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AIBU I am fuming at my sister and myself WWYD?

(20 Posts)
LucyBabs Fri 03-Jan-14 18:49:06

I need some outside perspective before my head explodes.

I take care of my nephew two afternoons a week while my sister works. She is recently separated from her EA husband. He was awful for over two years before she finally got away from him by court order.

He has left so much damage, especially my nephew. He's 9 and although a lovable little boy he has such a horrible steak.
He bullies children much younger than him is always in trouble in school fighting cursing and shouting out at the teachers.

Absolutely none if it is his fault he watched his mother be bullied and abused by his father and is showing all the same traits his father has. I feel for him but he is hard work.

Anyway today I had him and his sister and the minute he walked in the door he was at my dd (5) she adores him so follows him around he repeatedly told her fuck off, threw her dirty looks grabbed toys away from her.

I an ashamed to admit I lost it with it him. I told him he is not welcome in my home anymore etc etc.

I just can't put with it anymore.
My sister does not discipline him he has TV taken away for an hour but there are no consequences for his behaviour.

I have spoken many times with my sis over this but its like talking to a brick wall. She told me last week she doesn't believe in counselling for the children ffs!

They need help as does she but its not happening.

Tonight I rang her and explained all that had happened

All I got was as "ok fine then I will put him into after school next week". Ok fine but nothing else its like "right so what nephew is acting up again"

I can't fall out with my sister she parents differently to me and I accept that but if I don't handle thus right we will fall out.

AIBU Is she? What can I do?

TwerkingNineToFive Fri 03-Jan-14 18:52:34

Your not bu for feeling the way you do but shouting at him like you describe sounds nasty. I think you know you could have handled it better. Your sister also needs to step up and put firm boundaries in place.

DoYouNeedAWahhmbulance Fri 03-Jan-14 18:53:14

I don't think there is much you can do really sad

I think you've done the right thing by putting the protection of your dd first. Your poor dn sounds so lost, but as you said if your sister doesn't agree you can't force it

Maybe if he goes to after school club they will pick up on his behaviour and be able to reccomend some help to your sister?

Pancakeflipper Fri 03-Jan-14 18:54:21

Could you visit him and speak to him. Apologise for your behaviour but kindly and firmly inform him that such language etc is not acceptable. Then do a trial run?

Goodness knows what you can do with your sister. Speak to her ?
We have a friend exactly like your sister for the same reasons. She cannot see that she has to be firm to be kind and her son who could be lovely is losing friendships due to his behaviour.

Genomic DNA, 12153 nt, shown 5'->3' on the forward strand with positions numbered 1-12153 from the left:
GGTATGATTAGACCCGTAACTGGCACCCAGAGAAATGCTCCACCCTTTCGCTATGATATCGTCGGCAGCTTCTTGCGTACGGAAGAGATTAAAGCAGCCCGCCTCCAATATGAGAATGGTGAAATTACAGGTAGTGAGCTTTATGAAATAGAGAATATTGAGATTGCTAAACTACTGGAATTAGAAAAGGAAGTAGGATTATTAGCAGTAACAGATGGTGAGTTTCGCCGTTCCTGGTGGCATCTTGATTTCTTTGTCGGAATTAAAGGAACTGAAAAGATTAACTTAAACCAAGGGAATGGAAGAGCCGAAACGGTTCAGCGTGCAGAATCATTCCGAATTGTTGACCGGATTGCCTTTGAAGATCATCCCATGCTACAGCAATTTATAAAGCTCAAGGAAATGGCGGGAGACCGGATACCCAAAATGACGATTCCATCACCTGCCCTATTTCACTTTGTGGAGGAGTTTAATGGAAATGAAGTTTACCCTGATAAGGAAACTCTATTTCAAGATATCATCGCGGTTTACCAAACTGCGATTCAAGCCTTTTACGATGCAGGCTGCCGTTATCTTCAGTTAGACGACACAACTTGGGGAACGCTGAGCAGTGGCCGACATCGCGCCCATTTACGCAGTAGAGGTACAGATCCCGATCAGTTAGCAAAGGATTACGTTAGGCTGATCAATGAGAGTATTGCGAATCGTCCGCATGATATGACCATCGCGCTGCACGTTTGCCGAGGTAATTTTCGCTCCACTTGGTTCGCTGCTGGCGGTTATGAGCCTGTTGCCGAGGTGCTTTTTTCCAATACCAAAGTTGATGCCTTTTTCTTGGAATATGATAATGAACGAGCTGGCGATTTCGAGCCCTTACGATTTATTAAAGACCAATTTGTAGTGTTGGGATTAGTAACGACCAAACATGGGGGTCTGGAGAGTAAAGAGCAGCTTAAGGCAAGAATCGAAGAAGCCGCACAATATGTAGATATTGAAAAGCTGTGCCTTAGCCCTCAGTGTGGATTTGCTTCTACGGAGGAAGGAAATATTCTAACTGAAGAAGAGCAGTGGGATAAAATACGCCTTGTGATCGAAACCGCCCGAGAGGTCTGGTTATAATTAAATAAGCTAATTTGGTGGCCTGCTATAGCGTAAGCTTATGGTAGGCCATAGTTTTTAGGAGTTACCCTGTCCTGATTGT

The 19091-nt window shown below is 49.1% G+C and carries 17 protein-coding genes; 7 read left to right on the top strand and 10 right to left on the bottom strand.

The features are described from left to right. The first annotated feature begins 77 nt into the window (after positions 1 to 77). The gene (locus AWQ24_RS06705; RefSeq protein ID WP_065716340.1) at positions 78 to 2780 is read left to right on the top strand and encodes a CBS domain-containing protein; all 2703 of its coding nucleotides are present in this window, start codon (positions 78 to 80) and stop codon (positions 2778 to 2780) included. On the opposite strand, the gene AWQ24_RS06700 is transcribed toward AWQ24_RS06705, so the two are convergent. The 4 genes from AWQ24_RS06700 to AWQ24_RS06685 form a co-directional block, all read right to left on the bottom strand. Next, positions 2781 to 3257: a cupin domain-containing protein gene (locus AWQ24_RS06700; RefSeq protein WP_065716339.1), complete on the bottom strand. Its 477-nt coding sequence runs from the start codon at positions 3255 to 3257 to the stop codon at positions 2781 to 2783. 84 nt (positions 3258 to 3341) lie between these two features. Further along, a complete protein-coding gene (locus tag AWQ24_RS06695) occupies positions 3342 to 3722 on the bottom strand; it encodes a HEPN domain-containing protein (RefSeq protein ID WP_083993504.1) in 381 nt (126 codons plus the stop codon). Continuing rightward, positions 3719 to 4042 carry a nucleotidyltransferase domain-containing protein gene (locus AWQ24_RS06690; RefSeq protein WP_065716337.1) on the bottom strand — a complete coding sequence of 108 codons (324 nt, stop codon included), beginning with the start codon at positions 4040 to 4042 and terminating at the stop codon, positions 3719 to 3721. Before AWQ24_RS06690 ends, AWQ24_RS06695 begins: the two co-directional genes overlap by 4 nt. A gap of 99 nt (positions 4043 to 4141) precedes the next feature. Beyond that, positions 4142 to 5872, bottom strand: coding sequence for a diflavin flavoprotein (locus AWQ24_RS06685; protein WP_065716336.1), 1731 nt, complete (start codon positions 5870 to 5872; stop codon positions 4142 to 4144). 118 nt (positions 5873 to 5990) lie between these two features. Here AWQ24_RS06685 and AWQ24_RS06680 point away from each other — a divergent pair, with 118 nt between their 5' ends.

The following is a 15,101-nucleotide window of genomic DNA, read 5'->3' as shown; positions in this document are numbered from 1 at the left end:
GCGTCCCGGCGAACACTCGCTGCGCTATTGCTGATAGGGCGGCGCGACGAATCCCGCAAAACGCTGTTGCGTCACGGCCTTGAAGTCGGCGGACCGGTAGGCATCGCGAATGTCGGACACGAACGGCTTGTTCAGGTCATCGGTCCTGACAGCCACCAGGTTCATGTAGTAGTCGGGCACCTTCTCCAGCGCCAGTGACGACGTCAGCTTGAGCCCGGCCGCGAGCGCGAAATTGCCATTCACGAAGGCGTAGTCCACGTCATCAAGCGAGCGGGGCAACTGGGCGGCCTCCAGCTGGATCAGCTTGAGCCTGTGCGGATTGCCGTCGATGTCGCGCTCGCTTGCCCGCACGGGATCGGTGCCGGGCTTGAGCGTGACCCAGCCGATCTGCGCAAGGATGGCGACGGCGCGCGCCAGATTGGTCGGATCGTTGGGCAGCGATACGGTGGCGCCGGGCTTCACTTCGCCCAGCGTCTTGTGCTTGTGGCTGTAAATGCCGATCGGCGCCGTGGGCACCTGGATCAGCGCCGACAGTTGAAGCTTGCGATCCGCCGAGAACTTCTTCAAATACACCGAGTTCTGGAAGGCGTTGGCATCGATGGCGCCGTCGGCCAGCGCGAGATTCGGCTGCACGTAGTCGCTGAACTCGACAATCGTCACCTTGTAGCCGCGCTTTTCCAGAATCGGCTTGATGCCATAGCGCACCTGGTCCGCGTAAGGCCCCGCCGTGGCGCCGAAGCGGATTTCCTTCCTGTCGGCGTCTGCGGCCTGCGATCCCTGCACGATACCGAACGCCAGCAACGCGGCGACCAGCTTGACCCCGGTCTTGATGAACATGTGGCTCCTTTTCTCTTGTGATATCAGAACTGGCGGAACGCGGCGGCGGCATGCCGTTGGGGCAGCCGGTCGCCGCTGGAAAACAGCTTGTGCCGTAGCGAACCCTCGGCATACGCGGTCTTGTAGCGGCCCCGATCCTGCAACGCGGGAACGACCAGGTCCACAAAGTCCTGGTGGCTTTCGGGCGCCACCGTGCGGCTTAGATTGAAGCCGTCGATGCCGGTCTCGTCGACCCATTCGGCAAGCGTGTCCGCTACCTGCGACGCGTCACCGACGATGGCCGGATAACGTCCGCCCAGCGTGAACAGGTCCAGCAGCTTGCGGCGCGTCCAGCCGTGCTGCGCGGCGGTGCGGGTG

DoYouNeedAWahhmbulance Fri 03-Jan-14 18:54:36

Also I understand why you flipped today, I would be furious at anyone telling my five year old to fuck off repeatedly

coco44 Fri 03-Jan-14 19:00:29

'My sister does not discipline him he has TV taken away for an hour but there are no consequences for his behaviour.'
confused but that is discipline, and it is a consequence?
I think it is better that he goes to the after school club and plays with children his own age.It can't be much fun for a 9 yr old boy having a 5 yr old girl tagging round after him.He probably feels like a babysitter!
It is going to take a lot of time , patience, love and stability to turn this boy around.

maddening Fri 03-Jan-14 19:03:40

I think they both need counselling. She needs to assert herself to help her son. Can women's aid offer her advice?

brettgirl2 Fri 03-Jan-14 19:04:00

neither of yabu.

You parent ďifferently, her ds is being a pain when you look after him so she is putting him in after school club. Problem solved?

underthebluemoon Fri 03-Jan-14 19:23:18

I actually disagree. An afterschoool club is not the place where he will get support or hegvihvvuff

underthebluemoon Fri 03-Jan-14 19:23:19

I actually disagree. An afterschoool club is not the place where he will get support or hegvihvvuff

coco44 Fri 03-Jan-14 19:42:58

WEll he's not getting that at his aunts either.But maybe they won't bawl him out for not wanting to play with a girl half his age and he will have someone more suitabkle to play with.

LIZS Fri 03-Jan-14 19:48:46

You've already fallen out though , haven't you . She knows you can't handle her ds in the way she would. What do you want to happen now ? If he plays up at school she will be asked to support them in dealing with it . It might be better coming form someone outside of the immediate situation.

LucyBabs Fri 03-Jan-14 19:52:54

coco You have obviously taken my post up wrong apologies if it wasn't worded correctly.

I have been taking care of my nephew for 3 years he is loved, safe and treated fairly while he is in my care. I treat him like my own children.

I know I was in the wrong tonight but I lost my cool.